EnglishEdit

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EtymologyEdit

From Middle English loupe (noose, loop), earlier lowp-knot (loop-knot), of North Germanic origin, ultimately from Old Norse hlaup (a run", literally, "a leap), used in the sense of a "running knot". Compare Swedish löp-knut (loop-knot), Danish løb-knude (a running knot), Danish løb (a course). More at leap.

PronunciationEdit

NounEdit

loop (plural loops)

  1. A length of thread, line or rope that is doubled over to make an opening.
  2. The opening so formed.
  3. A shape produced by a curve that bends around and crosses itself.
    Arches, loops, and whorls are patterns found in fingerprints.
  4. A ring road or beltway.
  5. An endless strip of tape or film allowing continuous repetition.
  6. A complete circuit for an electric current.
  7. (computing) A programmed sequence of instructions that is repeated until or while a particular condition is satisfied.
  8. (graph theory) An edge that begins and ends on the same vertex.
  9. (topology) A path that starts and ends at the same point.
  10. (algebra) A quasigroup with an identity element.
  11. A loop-shaped intrauterine device.
  12. An aerobatic maneuver in which an aircraft flies a circular path in a vertical plane.
  13. A small, narrow opening; a loophole.
    • Shakespeare
      And stop all sight-holes, every loop from whence / The eye of Reason may pry in upon us.
  14. Alternative form of loup (mass of iron).

Derived termsEdit

TranslationsEdit

The translations below need to be checked and inserted above into the appropriate translation tables, removing any numbers. Numbers do not necessarily match those in definitions. See instructions at Help:How to check translations.

VerbEdit

loop (third-person singular simple present loops, present participle looping, simple past and past participle looped)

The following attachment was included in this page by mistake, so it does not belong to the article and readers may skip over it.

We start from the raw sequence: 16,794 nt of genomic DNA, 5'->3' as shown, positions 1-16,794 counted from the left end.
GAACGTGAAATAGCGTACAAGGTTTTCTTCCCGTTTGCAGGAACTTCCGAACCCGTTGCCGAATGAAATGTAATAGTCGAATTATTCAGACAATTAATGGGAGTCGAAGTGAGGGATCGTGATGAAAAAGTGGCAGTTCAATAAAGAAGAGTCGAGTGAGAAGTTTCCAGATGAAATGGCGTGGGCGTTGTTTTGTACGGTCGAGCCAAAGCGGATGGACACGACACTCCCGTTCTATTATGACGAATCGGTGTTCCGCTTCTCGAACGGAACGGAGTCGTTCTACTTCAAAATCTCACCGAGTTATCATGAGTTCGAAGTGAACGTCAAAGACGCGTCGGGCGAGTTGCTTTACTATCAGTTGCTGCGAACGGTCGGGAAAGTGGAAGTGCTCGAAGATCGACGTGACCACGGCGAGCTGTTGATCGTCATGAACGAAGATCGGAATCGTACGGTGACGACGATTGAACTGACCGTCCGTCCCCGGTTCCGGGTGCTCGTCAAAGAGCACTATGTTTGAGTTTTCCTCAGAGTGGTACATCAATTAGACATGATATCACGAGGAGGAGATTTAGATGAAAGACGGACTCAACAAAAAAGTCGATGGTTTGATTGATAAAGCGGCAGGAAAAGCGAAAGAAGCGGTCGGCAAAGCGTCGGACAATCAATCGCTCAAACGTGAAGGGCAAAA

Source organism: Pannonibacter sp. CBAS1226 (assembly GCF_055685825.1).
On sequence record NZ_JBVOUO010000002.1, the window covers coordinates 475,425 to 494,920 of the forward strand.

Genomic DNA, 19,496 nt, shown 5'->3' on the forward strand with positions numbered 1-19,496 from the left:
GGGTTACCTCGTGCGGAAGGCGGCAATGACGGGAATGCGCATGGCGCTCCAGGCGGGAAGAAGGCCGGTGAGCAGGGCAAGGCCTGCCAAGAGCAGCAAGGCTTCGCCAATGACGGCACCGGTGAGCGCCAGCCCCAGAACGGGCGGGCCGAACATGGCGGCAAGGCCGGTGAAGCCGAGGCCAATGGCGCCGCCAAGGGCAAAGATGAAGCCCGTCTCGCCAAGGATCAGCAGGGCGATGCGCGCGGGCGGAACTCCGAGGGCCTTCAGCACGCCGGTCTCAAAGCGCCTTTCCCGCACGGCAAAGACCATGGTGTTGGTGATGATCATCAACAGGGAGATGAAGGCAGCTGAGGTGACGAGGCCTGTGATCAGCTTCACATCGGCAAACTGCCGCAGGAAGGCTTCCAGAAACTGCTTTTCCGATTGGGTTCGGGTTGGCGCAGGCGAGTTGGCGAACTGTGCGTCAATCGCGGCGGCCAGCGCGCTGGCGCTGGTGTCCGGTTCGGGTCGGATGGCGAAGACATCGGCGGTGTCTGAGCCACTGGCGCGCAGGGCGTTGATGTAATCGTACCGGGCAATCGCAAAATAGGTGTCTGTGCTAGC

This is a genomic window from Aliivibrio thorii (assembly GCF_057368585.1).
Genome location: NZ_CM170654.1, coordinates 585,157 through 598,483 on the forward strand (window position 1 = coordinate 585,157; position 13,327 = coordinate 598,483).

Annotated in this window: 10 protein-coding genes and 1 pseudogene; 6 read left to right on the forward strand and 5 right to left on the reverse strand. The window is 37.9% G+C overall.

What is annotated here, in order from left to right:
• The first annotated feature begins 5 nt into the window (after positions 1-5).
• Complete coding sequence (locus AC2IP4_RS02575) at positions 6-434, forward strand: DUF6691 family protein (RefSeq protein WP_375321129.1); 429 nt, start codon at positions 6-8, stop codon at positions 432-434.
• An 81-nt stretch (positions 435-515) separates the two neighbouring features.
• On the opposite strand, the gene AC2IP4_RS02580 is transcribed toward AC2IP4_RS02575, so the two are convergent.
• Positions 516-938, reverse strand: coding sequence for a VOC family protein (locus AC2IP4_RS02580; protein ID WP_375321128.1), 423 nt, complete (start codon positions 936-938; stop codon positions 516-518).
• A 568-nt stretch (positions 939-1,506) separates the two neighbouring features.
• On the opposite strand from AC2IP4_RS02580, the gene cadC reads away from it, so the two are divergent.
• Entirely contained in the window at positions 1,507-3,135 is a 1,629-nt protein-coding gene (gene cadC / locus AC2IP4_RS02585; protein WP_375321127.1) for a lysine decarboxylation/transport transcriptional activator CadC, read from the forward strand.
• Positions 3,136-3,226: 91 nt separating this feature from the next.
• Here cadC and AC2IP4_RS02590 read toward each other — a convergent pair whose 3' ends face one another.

1. (transitive) To form something into a loop.
  2. (transitive) To fasten or encircle something with a loop.
  3. (transitive) To fly an aircraft in a loop.
  4. (transitive) To move something in a loop.
  5. (transitive) To join electrical components to complete a circuit.
  6. (intransitive) To form a loop.
  7. (intransitive) To move in a loop.
    The program loops until the user presses a key.
    • 2011 February 4, Gareth Roberts, “Wales 19-26 England”, BBC:
      The outstanding Tom Palmer won a line-out and then charged into the heart of the Welsh defence, scrum-half Ben Youngs moved the ball swiftly right and Cueto's looping pass saw Ashton benefit from a huge overlap to again run in untouched.

Derived termsEdit

TranslationsEdit

The translations below need to be checked and inserted above into the appropriate translation tables, removing any numbers. Numbers do not necessarily match those in definitions. See instructions at Help:How to check translations.

See alsoEdit

AnagramsEdit


AfrikaansEdit

NounEdit

loop (plural lope, diminutive lopie)

  1. walking, gait
  2. (of events) course
  3. (of guns) barrel
  4. (informal) business end (of a rifle, etc.)
  5. (music, usually in diminutive) run: a rapid passage in music, especially along a scale

VerbEdit

loop (present loop, present participle lopende, past participle geloop)

  1. to walk

DutchEdit

PronunciationEdit

NounEdit

loop m (plural lopen, diminutive loopje n)

  1. course, duration
  2. a river course
  3. course of a projectile
  4. bore (of a firearm)

Related termsEdit

Derived termsEdit

VerbEdit

loop

  1. first-person singular present indicative of lopen
  2. imperative of lopen

AnagramsEdit

Last modified on 16 April 2014, at 19:48